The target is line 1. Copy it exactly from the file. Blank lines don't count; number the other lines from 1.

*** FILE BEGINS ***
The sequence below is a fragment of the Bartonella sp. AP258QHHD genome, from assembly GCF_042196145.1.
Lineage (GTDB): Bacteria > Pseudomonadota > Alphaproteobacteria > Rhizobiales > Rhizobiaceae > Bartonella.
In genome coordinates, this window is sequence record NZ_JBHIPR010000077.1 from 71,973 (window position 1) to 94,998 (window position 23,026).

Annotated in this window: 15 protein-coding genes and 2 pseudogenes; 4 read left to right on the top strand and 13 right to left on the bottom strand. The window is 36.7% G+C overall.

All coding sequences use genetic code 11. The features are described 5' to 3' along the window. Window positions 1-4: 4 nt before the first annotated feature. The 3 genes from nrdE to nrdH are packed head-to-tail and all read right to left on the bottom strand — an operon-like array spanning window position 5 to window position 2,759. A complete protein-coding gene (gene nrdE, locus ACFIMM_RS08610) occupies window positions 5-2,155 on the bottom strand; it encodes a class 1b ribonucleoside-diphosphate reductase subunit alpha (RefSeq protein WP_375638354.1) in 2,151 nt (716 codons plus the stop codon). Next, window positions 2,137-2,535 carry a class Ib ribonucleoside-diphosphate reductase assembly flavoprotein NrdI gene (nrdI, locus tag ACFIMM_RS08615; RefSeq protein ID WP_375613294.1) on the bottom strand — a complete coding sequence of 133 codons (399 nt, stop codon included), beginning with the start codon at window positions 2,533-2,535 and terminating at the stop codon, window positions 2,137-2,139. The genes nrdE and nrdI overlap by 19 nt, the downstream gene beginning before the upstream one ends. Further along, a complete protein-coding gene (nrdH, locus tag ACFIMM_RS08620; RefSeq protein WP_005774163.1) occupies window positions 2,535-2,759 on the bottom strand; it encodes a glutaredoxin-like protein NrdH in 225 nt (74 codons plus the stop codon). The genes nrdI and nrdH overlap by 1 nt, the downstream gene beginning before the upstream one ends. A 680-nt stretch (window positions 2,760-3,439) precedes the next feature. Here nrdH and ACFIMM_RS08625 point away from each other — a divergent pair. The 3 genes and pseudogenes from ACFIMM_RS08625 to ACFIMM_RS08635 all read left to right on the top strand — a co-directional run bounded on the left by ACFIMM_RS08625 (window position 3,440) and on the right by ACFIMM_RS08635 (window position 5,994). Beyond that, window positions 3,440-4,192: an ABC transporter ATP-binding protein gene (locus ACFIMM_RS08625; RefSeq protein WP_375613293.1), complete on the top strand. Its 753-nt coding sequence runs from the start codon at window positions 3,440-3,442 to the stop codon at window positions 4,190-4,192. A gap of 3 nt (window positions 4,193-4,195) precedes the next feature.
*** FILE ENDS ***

The sequence below is a fragment of the Bartonella sp. AP258QHHD genome, from assembly GCF_042196145.1.